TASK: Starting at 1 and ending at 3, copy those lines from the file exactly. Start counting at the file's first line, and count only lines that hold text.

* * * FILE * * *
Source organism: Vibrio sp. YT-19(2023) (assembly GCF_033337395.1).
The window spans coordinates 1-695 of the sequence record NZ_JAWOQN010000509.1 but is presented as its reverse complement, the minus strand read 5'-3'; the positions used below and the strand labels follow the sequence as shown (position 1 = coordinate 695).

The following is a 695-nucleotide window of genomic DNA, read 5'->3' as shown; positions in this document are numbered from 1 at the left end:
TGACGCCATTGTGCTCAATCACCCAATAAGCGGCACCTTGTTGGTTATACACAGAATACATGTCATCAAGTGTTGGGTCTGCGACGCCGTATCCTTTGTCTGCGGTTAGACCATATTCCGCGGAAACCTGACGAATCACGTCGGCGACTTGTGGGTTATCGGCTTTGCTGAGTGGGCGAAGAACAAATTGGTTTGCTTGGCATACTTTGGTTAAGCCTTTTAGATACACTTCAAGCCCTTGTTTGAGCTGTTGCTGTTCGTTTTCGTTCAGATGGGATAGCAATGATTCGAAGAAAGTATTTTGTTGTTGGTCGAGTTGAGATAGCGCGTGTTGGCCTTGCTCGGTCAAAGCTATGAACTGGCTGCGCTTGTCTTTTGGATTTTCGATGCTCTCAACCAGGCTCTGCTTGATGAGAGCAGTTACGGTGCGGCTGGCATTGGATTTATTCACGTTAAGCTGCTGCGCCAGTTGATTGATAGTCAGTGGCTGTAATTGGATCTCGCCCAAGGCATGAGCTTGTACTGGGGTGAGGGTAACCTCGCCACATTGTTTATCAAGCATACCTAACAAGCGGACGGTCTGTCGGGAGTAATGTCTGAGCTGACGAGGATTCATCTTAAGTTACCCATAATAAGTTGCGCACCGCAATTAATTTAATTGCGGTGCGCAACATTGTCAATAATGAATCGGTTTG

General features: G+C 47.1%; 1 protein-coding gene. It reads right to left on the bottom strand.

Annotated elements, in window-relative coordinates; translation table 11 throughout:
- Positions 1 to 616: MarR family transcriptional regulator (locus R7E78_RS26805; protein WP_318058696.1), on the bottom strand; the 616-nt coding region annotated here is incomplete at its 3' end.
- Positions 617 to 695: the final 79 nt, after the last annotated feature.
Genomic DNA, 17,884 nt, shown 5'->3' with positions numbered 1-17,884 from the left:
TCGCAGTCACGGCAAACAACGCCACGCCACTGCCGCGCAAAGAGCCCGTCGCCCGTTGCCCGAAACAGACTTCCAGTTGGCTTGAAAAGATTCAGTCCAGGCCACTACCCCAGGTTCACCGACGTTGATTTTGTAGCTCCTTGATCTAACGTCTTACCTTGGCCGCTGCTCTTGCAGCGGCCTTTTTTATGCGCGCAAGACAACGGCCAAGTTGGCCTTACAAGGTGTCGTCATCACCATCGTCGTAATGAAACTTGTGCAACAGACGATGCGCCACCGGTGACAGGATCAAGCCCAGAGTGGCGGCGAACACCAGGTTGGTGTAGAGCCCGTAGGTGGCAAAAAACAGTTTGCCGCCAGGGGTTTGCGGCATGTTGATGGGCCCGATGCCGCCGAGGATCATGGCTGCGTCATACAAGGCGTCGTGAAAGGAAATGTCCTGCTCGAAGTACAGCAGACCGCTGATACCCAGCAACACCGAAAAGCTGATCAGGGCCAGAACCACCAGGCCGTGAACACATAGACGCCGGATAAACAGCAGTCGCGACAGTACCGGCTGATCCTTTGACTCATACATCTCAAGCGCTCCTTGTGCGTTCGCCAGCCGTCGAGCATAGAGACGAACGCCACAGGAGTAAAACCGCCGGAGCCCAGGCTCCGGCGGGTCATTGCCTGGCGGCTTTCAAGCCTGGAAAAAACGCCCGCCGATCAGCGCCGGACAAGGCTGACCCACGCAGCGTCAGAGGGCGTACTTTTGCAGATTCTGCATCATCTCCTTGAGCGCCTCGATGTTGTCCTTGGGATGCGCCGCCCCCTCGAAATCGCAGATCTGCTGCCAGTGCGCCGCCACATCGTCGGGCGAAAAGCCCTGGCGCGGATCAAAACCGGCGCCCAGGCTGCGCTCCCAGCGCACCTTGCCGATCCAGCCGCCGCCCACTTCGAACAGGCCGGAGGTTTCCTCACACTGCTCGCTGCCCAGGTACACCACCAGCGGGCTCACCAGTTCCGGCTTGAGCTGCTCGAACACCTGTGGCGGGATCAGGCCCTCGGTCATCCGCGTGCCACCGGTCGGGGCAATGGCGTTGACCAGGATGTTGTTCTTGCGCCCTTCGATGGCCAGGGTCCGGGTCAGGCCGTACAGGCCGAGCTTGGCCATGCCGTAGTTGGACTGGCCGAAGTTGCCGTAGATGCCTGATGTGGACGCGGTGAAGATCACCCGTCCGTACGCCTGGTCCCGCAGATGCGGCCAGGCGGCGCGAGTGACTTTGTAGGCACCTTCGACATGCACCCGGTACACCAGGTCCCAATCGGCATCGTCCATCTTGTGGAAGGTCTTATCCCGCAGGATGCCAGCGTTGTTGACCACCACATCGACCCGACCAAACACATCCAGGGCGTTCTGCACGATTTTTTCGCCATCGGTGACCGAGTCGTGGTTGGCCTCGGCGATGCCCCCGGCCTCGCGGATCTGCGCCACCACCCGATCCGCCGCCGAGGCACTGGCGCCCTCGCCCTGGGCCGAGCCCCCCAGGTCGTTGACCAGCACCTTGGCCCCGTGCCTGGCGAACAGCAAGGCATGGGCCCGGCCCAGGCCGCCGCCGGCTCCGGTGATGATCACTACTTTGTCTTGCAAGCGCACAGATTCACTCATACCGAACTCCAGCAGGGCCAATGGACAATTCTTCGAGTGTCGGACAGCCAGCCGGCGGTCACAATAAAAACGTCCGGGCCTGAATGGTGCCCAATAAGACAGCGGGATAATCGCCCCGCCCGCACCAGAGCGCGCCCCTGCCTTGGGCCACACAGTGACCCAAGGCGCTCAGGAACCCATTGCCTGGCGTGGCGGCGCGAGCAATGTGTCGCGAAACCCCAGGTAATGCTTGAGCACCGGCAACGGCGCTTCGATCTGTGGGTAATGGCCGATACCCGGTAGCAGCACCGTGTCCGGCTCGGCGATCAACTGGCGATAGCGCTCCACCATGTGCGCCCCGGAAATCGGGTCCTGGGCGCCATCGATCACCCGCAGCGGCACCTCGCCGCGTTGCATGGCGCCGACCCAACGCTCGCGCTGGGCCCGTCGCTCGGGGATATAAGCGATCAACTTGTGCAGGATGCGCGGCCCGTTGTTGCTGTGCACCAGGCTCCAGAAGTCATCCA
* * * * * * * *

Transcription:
Source organism: Vibrio sp. YT-19(2023) (assembly GCF_033337395.1).
The window spans coordinates 1-695 of the sequence record NZ_JAWOQN010000509.1 but is presented as its reverse complement, the minus strand read 5'-3'; the positions used below and the strand labels follow the sequence as shown (position 1 = coordinate 695).

The following is a 695-nucleotide window of genomic DNA, read 5'->3' as shown; positions in this document are numbered from 1 at the left end: